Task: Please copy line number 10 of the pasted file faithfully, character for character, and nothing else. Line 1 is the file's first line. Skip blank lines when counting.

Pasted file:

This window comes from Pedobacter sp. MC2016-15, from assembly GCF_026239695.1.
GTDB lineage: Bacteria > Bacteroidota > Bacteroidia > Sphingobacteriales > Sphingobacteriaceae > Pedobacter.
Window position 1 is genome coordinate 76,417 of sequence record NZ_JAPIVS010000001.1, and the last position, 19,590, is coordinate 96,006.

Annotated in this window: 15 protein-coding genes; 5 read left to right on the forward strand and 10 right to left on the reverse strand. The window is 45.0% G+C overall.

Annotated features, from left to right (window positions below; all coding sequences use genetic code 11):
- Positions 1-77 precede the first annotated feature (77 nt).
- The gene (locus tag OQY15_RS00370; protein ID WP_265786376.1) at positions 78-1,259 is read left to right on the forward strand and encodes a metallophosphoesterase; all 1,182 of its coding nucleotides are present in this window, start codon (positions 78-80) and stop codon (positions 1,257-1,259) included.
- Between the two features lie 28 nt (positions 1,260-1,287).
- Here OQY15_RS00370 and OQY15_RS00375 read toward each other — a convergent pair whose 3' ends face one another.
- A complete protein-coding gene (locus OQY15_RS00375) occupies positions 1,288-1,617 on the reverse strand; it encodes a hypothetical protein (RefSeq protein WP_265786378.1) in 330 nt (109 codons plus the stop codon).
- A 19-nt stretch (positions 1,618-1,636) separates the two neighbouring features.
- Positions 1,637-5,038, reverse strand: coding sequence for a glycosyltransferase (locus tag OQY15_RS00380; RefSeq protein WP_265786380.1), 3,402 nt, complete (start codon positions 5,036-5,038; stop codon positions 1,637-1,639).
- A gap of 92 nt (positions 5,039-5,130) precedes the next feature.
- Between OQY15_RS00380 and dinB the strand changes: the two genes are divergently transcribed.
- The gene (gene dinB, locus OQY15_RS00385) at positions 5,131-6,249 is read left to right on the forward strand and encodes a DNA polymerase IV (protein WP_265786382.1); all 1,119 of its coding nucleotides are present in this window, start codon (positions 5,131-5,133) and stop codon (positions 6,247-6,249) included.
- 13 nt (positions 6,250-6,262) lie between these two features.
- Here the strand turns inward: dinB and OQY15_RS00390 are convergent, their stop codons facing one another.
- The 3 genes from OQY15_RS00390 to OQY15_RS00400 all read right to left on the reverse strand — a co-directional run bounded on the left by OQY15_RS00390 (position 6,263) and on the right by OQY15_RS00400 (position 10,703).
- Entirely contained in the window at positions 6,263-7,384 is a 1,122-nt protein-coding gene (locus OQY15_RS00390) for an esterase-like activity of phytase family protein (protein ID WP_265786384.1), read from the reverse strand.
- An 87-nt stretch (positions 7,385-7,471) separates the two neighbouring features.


- A complete protein-coding gene (locus OQY15_RS00375) occupies positions 1,288-1,617 on the reverse strand; it encodes a hypothetical protein (RefSeq protein WP_265786378.1) in 330 nt (109 codons plus the stop codon).